• Ergonomic surfaces. All surfaces are smooth and comfortable. Protruding ports, seams and parting lines and rough and sharp edges sacrifice comfort and make the device seem less polished. Since a tablet is held a lot, having smooth and rounded edges is recommended.
  • Stability. Materials must offer grip for extended, secure positioning against hands and clothing. Do not add excess weight or bulk to the system. Make sure the device is stable to use on hard and soft surfaces. It must be comfortable to pick up and grip, so the user can hold onto it easily.
  • Surface temperature and venting. All surfaces must remain cool to touch. Venting (if necessary) is positioned to avoid contact with the user. For a right-handed user, the left side and bottom of the device are especially important to keep cool and clear, since they are held closest to the user’s hand and body. When considering heat management solutions, keep in mind scenarios where the customer has the tablet on their lap or resting flat on a flat table.
  • Grip. Ensure handgrip regions (the left and right side of the device in landscape) are designed away from heat dispersion and venting areas. If the user is comfortable holding the device on a side or specific area that is hot, or blowing hot air, they must find an unnatural way to hold the device. As a result, the device is more problematic to pick up and hold for extended periods of time. Materials that help with grip (e.g., rubberized edges) are also ideal.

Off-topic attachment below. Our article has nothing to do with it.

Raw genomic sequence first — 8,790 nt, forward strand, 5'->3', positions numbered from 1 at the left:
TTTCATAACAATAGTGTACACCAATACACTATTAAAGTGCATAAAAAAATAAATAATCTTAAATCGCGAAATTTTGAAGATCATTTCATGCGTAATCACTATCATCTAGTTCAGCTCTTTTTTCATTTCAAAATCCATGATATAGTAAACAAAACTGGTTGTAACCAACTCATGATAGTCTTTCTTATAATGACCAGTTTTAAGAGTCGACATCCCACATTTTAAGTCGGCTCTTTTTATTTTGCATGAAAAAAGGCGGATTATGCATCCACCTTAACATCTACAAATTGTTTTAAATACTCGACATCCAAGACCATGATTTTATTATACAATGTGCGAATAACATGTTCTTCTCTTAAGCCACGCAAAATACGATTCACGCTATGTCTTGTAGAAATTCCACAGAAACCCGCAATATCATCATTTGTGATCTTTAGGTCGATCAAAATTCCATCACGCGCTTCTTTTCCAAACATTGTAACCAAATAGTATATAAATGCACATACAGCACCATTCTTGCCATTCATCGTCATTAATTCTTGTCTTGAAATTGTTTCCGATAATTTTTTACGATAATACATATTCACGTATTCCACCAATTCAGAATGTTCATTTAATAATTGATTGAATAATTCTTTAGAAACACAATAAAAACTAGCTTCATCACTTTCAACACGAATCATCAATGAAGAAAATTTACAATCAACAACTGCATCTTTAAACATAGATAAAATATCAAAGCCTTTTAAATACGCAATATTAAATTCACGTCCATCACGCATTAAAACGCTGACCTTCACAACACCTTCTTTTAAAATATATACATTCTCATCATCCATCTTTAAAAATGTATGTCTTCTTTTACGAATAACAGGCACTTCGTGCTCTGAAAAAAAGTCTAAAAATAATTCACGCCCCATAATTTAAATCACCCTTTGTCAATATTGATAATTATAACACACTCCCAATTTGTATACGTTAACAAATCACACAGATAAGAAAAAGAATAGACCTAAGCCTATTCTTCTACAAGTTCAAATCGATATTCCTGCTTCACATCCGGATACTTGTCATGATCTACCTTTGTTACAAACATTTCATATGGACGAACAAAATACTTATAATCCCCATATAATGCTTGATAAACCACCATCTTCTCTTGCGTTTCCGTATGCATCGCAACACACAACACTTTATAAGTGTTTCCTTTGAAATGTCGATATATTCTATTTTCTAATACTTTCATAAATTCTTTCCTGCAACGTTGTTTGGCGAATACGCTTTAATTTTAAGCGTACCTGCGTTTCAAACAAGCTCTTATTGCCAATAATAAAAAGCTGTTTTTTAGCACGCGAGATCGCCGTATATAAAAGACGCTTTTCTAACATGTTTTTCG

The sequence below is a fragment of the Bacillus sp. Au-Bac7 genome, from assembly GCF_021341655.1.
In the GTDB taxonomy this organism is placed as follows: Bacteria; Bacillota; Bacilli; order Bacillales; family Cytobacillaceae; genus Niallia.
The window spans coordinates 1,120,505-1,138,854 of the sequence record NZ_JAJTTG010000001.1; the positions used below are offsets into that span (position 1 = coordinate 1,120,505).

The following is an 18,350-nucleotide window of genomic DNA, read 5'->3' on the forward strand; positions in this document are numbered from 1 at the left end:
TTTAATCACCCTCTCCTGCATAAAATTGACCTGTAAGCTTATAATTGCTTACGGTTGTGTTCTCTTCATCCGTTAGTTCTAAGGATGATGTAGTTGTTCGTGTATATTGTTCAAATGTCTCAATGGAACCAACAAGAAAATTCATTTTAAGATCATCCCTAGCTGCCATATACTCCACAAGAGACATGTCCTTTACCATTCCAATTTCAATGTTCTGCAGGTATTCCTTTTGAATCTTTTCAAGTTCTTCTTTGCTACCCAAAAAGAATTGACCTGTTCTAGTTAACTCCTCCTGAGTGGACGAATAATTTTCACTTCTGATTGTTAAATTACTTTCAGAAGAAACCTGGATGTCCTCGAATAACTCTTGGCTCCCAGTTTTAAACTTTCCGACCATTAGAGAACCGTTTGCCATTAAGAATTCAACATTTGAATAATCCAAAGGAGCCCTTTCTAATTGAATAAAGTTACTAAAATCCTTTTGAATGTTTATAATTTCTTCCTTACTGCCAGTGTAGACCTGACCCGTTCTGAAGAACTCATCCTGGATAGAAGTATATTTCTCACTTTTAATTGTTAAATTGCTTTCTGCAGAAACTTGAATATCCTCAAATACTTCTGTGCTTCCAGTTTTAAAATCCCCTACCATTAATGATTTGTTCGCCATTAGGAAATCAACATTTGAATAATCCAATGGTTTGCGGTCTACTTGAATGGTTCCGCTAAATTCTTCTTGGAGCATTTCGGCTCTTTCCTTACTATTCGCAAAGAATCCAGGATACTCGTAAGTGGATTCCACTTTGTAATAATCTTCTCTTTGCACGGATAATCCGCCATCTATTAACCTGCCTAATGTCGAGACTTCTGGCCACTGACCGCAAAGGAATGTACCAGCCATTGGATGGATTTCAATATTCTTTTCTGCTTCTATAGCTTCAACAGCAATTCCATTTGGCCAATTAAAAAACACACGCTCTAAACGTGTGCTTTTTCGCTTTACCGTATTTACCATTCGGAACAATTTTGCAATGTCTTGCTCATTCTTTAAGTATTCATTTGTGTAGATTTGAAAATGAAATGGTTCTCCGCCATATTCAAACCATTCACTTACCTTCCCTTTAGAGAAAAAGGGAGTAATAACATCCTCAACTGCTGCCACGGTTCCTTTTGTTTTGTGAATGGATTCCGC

• Palm grip. Bottom corner is held in the corner of the palm.
    • Edge grip. AVERAGE 9 cm from the top for landscape, holding the device along the edge. The distance from the top varies by individual, device, and UI element position.
    • Relaxed grip. User relaxes grip and holds the device partially in finger creases to gain more reach distance. We saw this in our research when users were working with the thumb keyboard. Observed with palm and edge grip, more common with edge grip.
    • Sliding edge grip. User is holding the device along the edge but slides hands up and down to reach UI elements along the edges.
    • Non-uniform grip. User is holding the device at non-uniform distances from the top (along the edges). For example, holding the top left hand corner and bottom right hand edge. Not common but observed.
  • Durability. With typical use, assume that a device may be dropped by hands or slide off of a table. It must survive the drop mechanically, and materials and finishes must invoke confidence in durability--without compromising aesthetics. The device will be carried, shared, placed on nearby surfaces, and docked. Unlike clamshells, a tablet’s display is unprotected. Common activities, like putting the tablet into a bag and removing it several times a day, must not damage the display or its surface or cause user anxiety.